In the mid-1950s, Lucille Ball rose to the top of the Gallup Poll as the most famous woman on Earth. Today, she's one of the best examples of a celebrity who succeeded at crafting an influential "Second Act" after I Love Lucy and her devastating divorce from her show-biz partner, Desi Arnaz.
The is the second volume of a two-part biography crafted by two of the most prolific show-biz biographers in America. Fans and readers have good reasons to anticipate it with gusto: The limited number of previous Lucille Ball biographies have each virtually ignored the last thirty years of her life, implying that her life ended in 1960 after her divorce from Desi Arnaz. One noted biographer summed up her three (emotional and fraught) final decades in five abbreviated pages. In vivid contrast, we maintain that Lucille, an artist and renowned businesswoman, deserves more. She gets it in the 500+ pages (with photos) of this book, the most in-depth portrait of this great American star ever published.
It examines her second husband, Gary Morton, a "Borscht-Belt" stand-up comedian with a gift for diplomacy and the tactful handling of divas. It describes how she reinforced her status as a reliable television "staple" with at least two ongoing (albeit derivative) series, The Lucy Show, Here's Lucy, and as a last hurrah, the ill-fated Life With Lucy. It examines the final years of a fast-collapsing Desi Arnaz, who, "post-Lucy," gambled away his millions and destroyed his health with late nights, liquor, and endless Havana cigars. It explores the drug addiction (and recuperation) of Lucille's son, Desi Jr., and the show-biz struggles (and occasional resentments) of both of her children, including Lucie Arnaz. It also contrasts Lucille's "vintage mystique" with the "Generation Gap" and the emerging careers of younger stars (Carol Burnett, Mary Tyler Moore, Tom Selleck, Arnold Schwarzenegger, Cher, and about forty others) who admired and perhaps resented her, too.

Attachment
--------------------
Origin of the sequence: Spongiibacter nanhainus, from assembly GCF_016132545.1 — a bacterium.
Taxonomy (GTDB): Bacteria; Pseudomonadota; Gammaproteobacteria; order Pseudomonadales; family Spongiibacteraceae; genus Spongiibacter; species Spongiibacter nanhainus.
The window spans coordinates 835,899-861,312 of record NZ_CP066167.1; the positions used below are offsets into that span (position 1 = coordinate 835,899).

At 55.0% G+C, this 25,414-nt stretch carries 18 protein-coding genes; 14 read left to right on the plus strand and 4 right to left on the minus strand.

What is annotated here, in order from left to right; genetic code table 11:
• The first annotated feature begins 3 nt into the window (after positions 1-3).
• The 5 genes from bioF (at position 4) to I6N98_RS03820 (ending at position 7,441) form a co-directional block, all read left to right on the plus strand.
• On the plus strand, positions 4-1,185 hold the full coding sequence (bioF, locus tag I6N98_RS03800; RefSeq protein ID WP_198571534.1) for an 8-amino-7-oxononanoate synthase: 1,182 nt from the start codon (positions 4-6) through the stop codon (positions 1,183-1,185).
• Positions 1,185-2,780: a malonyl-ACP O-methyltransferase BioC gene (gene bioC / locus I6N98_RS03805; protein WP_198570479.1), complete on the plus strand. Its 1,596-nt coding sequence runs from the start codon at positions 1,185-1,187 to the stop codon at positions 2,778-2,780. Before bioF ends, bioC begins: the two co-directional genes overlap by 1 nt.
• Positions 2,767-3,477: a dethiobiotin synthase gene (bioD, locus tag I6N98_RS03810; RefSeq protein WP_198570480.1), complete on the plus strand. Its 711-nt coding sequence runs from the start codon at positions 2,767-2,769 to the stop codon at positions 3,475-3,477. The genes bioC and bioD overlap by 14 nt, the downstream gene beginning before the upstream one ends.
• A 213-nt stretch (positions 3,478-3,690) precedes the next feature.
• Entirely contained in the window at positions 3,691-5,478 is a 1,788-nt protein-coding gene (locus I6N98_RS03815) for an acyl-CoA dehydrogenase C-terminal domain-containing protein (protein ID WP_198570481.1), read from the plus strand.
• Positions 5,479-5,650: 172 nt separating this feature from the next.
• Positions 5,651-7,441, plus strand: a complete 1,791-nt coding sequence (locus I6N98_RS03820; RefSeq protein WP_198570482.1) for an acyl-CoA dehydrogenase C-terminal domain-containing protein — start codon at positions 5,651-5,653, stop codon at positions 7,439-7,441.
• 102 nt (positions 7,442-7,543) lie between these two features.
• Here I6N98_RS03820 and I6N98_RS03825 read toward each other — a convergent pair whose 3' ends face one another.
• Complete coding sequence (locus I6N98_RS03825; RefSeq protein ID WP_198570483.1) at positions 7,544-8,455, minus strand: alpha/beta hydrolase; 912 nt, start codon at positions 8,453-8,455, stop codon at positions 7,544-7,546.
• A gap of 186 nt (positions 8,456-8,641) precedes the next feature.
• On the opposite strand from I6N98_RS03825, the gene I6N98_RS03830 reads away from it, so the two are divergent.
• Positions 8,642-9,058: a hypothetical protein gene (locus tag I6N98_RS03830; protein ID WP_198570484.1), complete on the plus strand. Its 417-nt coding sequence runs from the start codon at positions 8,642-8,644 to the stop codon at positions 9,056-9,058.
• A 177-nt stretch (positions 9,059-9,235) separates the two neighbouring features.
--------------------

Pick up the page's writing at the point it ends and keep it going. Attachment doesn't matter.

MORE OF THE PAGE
It's also filled with details about Lucille's behind-the scenes banter with MGM's, Warner Brothers', and Fox's "dragons of yesteryear," once-celebrated stars dragged, by Lucille, back into the limelight through a formulaic roster of "TV Specials" that celebrated a fast-dying way of American life.
Extra-marital, post-Desi indiscretions? Let's just say that our favorite redhead liked her men big and strong-"No pretty boys for me."
Her most frequent co-star in the final decade of her life was the nostalgic "for the way things used to be in Hollywood," Bob Hope.
In one format or another, the very durable Lucille Ball appeared on television every year of the last thirty years of her life, making her last appearance (alongside an even more durable show-biz warhorse, Bob Hope) at the Academy Awards in March 1989. She died about a month later of heart failure. Tributes poured in from around the world. Her legend, obviously, continues to thrive, stronger, perhaps, than ever. From the grave, Lucille might refer to the media brouhahas surrounding her demise as "My Comeback."
Actually, she has never gone away. Her telecasts have been broadcast somewhere, in some country, every day since the 1950s. Her reign continues decades after her heyday. Everybody Loves Lucy. This book goes a long way in explaining why.